# Homework Help: Vector and Axial vector currents

1. Jul 27, 2009

### arestes

1. The problem statement, all variables and given/known data
I have to show that the vector current $$\vec{V}^\mu = \overline{\psi} \gamma^\mu \vec{T} \psi$$ and the vector axial current $$\vec{A}^\mu = \overline{\psi} \gamma^\mu \gamma_5\vec{T} \psi$$ satisfy this

$$\partial_\mu \vec{V}^\mu = i\overline{\psi}[M,\vec{T}] \psi$$

$$\partial_\mu \vec{A}^\mu = i\overline{\psi}\{M,\vec{T}\}\gamma_5 \psi$$

The brackets are commutators and the braces are anticommutators
2. Relevant equations
Dirac's equation for $$\psi$$ and $$\overline{\psi}$$. Also, M is a mass matrix because $$\psi$$ is extended to a vector in flavor space and M is a diagonal matrix (entries are the quark masses). T are the pauli matrices divided by 2 and we are working only with two flavors. The column vector $$\psi$$ contains two entries then, and each of these are a 4-component Dirac spinor.

3. The attempt at a solution
Using Dirac's equations:
$$\overline{\psi}(i\gamma^\mu\stackrel{\leftarrow}{\partial_\mu} + M) &=& 0$$
$$\partial_\mu\overline{\psi} \gamma^\mu &=& i\overline{\psi}M$$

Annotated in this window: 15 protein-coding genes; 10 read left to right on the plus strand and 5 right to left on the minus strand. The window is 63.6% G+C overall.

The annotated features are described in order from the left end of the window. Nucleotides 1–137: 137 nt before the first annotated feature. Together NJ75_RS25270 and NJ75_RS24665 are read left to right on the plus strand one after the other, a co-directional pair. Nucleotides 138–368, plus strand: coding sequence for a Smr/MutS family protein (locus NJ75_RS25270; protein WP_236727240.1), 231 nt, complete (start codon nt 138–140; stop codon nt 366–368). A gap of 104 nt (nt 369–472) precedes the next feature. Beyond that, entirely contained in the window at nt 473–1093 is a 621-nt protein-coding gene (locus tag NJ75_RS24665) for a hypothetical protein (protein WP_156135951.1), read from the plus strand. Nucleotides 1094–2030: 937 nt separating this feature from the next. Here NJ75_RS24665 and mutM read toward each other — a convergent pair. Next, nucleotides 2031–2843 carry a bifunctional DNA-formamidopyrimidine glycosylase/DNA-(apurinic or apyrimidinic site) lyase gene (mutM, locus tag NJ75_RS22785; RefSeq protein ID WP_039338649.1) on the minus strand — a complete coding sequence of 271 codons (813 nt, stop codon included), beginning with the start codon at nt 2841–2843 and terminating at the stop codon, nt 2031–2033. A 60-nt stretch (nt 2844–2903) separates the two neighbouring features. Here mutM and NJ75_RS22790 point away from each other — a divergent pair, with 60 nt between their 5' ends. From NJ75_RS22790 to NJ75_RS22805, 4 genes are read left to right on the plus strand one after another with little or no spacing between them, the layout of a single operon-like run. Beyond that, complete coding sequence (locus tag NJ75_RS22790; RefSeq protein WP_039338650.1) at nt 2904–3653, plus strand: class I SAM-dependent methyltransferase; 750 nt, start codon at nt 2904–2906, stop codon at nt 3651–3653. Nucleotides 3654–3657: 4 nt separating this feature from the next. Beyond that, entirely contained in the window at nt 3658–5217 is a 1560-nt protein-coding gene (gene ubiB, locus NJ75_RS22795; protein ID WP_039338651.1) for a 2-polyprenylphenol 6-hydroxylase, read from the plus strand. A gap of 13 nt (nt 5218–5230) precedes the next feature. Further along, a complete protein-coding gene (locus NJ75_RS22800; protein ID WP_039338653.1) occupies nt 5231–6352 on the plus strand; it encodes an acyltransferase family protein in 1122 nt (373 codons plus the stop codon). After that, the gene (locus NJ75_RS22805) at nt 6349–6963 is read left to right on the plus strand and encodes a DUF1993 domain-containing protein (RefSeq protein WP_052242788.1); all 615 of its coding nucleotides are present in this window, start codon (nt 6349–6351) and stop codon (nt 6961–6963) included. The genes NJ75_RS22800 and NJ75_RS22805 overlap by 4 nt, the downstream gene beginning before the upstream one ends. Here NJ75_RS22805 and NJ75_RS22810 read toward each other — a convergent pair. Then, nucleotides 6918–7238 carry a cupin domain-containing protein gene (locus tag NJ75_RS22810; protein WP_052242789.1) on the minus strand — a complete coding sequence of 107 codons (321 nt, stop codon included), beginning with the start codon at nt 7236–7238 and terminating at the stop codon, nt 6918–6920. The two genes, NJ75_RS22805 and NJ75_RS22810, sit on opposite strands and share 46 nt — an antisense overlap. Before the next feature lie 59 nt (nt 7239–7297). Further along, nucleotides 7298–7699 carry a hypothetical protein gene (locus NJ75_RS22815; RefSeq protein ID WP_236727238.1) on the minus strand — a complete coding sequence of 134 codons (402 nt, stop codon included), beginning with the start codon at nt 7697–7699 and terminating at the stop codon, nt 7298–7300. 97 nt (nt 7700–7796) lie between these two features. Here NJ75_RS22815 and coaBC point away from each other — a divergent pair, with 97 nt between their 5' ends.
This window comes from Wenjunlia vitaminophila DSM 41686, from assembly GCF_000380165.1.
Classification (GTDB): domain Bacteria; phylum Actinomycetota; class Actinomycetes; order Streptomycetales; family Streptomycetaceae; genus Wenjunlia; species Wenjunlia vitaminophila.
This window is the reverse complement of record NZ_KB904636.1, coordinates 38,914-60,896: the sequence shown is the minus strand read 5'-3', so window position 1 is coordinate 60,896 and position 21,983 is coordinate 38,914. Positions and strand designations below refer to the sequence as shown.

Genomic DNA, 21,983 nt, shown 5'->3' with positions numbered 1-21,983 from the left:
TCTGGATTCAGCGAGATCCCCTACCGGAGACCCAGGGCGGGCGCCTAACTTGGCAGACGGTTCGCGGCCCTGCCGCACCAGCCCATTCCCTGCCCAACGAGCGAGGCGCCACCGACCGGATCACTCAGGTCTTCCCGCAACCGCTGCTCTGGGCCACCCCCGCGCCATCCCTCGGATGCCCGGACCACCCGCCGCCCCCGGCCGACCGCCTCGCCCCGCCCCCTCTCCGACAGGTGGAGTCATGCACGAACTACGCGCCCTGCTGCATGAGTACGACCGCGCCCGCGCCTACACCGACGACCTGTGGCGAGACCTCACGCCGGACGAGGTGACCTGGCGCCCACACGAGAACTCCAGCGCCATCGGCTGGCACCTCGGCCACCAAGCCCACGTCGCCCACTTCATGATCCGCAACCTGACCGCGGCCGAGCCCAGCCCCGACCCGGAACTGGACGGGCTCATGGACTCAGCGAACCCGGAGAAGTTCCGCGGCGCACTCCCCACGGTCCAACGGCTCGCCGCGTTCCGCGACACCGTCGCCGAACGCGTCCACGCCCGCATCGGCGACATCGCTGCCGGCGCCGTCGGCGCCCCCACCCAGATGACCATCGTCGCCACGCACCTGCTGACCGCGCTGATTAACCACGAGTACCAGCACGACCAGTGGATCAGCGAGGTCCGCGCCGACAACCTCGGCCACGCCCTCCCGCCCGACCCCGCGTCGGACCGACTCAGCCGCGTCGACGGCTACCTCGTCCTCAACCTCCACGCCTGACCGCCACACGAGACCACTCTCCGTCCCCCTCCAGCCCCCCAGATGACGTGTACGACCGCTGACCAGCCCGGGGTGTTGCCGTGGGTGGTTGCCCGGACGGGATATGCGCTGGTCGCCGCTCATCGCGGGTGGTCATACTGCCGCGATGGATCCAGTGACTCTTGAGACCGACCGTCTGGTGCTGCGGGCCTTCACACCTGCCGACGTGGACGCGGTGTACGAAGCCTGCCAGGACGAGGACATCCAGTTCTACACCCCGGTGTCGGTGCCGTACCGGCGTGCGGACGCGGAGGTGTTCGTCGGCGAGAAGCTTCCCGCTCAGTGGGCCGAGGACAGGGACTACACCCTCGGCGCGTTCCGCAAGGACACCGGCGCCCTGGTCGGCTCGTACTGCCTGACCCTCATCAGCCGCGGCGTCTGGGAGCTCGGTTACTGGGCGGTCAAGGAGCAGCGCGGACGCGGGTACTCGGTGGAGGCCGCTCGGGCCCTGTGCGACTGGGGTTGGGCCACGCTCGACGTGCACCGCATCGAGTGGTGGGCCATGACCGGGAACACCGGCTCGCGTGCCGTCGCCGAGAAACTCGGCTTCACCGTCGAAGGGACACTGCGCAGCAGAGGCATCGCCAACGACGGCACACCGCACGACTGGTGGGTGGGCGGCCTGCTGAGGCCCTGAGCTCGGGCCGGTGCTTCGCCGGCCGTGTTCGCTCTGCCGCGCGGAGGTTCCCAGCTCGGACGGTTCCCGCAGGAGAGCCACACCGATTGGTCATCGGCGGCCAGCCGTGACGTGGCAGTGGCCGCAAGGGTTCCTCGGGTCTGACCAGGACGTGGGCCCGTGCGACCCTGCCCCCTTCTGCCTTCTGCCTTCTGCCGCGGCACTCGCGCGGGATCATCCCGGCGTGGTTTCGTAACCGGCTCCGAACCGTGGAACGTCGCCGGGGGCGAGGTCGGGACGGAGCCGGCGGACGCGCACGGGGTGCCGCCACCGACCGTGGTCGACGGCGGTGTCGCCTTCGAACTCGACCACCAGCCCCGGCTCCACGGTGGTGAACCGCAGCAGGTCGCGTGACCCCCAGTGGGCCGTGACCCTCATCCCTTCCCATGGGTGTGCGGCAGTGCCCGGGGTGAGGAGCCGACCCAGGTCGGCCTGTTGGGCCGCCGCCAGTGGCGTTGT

$$(i\gamma^\mu{\partial_\mu} + M)\psi &=& 0$$
$$\gamma^\mu\partial_\mu{\psi} &=& -iM{\psi}$$
when we replace it in the gradient $$\partial_\mu \vec{V}^\mu$$

$$\partial_\mu \vec{V}^\mu = \partial_\mu\overline{\psi} \gamma^\mu \vec{T} \psi + \overline{\psi}\gamma^\mu\vec{T}\partial_\mu \psi$$

there's no problem substituting $$\partial_\mu\overline{\psi} \gamma^\mu = i\overline{\psi}M$$ in the first term of this last gradient but for the second term i don't get $$\gamma^\mu\partial_\mu{\psi}$$ but rather $$\gamma^\mu\vec{T}\partial_\mu \psi$$ which differ just by commuting $$\vec{T}$$ and $$\gamma^\mu$$

Same applies to $$\partial_\mu\vec{A}^\mu$$

2. Jul 27, 2009

### Dick

T is a matrix in flavor space. The gammas are matrices in spinor space. I.e. their indices are of different types. You can commute them.